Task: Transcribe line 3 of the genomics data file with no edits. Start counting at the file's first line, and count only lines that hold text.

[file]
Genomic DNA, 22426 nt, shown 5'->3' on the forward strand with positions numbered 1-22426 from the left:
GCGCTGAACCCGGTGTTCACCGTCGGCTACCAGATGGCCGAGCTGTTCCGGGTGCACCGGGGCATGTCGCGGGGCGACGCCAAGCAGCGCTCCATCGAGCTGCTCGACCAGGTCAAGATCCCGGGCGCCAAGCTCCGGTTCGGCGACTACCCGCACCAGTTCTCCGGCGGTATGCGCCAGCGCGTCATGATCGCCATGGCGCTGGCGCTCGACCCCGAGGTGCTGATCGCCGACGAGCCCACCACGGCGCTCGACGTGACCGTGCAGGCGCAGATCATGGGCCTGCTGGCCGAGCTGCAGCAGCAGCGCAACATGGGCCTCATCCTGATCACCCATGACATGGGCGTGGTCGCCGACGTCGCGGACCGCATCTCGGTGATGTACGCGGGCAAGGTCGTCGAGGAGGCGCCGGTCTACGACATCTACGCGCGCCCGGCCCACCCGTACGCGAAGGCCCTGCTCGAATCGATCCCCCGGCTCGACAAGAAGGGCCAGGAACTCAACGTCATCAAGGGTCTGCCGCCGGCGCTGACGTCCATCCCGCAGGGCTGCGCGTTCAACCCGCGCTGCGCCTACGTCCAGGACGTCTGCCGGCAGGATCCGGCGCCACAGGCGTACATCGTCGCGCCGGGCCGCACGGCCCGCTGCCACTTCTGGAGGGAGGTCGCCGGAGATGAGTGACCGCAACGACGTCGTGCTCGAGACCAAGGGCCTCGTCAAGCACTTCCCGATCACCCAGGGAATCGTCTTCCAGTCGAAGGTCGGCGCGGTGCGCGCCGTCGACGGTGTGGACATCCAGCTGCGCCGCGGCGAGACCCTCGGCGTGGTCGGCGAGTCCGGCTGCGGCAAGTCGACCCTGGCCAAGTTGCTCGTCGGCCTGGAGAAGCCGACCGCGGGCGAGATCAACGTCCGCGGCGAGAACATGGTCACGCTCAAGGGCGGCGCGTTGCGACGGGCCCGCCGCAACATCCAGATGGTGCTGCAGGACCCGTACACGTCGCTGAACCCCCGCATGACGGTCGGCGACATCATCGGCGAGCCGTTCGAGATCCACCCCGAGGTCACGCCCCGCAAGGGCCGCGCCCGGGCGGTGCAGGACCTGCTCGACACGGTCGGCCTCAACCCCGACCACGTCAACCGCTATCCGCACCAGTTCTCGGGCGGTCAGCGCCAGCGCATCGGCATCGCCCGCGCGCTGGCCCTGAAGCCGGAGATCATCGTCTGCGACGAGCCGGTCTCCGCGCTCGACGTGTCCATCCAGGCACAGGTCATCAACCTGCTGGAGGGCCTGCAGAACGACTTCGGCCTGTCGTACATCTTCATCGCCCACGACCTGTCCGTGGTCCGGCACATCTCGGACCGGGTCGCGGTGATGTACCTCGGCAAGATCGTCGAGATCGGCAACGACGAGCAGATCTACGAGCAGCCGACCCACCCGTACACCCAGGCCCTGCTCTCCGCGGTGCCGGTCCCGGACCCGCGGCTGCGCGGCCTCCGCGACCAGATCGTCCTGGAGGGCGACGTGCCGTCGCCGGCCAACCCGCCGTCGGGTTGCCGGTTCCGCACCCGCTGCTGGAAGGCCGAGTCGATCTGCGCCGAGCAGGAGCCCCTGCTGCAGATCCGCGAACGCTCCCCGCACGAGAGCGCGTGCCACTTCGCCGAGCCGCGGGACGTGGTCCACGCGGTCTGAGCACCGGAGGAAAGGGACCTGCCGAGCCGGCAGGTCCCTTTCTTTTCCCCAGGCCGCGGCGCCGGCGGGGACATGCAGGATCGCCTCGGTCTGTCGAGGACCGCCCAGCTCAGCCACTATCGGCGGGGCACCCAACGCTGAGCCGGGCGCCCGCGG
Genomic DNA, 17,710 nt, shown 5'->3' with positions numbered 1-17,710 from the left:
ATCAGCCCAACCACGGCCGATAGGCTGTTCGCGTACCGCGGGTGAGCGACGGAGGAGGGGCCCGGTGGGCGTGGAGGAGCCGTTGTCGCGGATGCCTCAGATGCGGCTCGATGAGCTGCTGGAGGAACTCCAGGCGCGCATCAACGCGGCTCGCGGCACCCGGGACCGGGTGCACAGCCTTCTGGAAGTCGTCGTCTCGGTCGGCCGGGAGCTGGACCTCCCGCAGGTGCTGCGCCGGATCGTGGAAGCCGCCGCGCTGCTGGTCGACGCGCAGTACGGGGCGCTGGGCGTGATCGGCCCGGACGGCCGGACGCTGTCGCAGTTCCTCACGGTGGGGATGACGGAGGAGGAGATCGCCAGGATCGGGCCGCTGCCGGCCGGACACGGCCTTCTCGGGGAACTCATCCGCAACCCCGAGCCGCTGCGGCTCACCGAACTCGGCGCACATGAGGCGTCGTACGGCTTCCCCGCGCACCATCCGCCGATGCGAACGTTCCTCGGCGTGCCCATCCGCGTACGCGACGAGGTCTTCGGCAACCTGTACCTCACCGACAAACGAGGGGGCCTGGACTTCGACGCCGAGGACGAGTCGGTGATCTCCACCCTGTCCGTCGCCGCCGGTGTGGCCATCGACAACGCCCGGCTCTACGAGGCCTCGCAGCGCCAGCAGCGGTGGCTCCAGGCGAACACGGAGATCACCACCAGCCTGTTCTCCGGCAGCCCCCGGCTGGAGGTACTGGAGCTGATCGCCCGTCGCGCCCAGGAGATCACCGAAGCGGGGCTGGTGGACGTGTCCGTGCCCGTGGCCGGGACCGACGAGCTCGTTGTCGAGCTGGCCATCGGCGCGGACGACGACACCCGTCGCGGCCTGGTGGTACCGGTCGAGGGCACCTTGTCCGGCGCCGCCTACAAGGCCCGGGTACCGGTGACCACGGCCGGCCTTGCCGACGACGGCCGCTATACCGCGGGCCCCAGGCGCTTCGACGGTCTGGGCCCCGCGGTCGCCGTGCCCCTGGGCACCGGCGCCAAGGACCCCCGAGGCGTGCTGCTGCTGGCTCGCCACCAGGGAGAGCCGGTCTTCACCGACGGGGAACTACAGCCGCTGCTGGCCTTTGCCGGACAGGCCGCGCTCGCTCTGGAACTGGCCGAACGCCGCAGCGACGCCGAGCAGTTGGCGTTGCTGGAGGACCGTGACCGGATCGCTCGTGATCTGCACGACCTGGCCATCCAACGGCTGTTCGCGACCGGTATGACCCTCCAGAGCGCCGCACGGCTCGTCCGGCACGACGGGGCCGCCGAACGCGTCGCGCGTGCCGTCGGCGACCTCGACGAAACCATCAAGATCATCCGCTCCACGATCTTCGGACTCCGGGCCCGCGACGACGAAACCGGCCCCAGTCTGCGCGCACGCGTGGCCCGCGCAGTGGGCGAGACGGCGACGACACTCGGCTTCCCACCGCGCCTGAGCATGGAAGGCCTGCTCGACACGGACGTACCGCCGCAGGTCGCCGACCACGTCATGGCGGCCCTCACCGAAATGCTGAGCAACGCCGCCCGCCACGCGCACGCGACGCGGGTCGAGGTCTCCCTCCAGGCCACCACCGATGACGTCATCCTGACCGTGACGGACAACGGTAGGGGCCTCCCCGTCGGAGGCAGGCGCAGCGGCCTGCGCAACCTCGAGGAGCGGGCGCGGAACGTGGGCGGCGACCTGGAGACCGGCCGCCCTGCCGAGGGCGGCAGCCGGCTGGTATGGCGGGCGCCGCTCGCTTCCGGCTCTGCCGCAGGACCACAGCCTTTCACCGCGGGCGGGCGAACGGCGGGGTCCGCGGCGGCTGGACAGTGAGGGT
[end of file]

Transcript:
Genomic DNA, 17,710 nt, shown 5'->3' with positions numbered 1-17,710 from the left: